Hangzhou Blockchain Industrial Park offers millions of dollars for tech talent, blockchain startups

Hangzhou joins the global competition for attracting blockchain companies.

Despite the country’s crackdown on cryptocurrencies, ICO’s, and mining, the Hangzhou Blockchain Industrial Park in China is dangling millions of dollars in an effort to draw in start-ups and tech talent.

The tech park, which was opened in April 9 this year, holds a 10 billion yuan ($1.6 billion) funding from the Xiongan Global Blockchain Innovation Fund, financed by the Yuhang District Government. The funds are for pushing blockchain innovation further.

And now they have announced that they are opening up a series of funds, which are broken down as follows: 3 million yuan ($468,000) for individual Masters and PhD candidates, 15 million yuan ($2.3 million) rent aid for start-ups in their incubation platform, and up to 20 million yuan ($3.1 million) for equity investment guidance.

According to their announcement, awardees of the grants can set up at the park. “The industrial park collects high-quality projects in the blockchain industry all year round. Accepted projects can be located in the Hangzhou Blockchain Industrial Park, enjoying preferential policies and making full use of the park’s resources.”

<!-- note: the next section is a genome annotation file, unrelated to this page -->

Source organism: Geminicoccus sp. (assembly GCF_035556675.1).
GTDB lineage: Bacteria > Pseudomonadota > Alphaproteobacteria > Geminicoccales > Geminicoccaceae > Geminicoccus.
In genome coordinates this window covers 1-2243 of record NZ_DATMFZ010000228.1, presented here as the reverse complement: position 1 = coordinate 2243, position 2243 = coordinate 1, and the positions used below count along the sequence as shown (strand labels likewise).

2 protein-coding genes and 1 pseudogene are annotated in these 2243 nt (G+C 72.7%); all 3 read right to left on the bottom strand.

The move adds Hangzhou to the growing list of blockchain-cities. Over the past months, several territories have been opening up their doors and offering certain incentives to attract blockchain start-ups and talent. This makes sense seeing as the rapidly growing industry draws in large amounts of investments and revenue.

Last month, Bermuda’s Premier David Burt promoted their InsurTech Sandbox. “We are the ideal place for companies that are looking to test out new age products and services—to have them in a constrained environment to see how they can work and then they can scale them up to service the rest of the world. That’s where we’re positioning Bermuda,” Burt said in an interview with Bloomberg.

Shortly after, Australia followed, allocating $68 million for digital identity and blockchain projects. Before that, “Blockchain Island” Malta successfully hauled in cryptocurrency exchanges Binance and OKEx.

Despite its apparent distaste for cryptocurrency activities, it looks like China is gearing up for the global competition in the blockchain arena, integrating the technology into government agencies. Recently, the Shenzhen government partnered up with Chinese internet giant Tencent to fight tax fraud. Last month, the National Audit of the People’s Republic of China also released a proposal to use blockchain technology for auditing big data.

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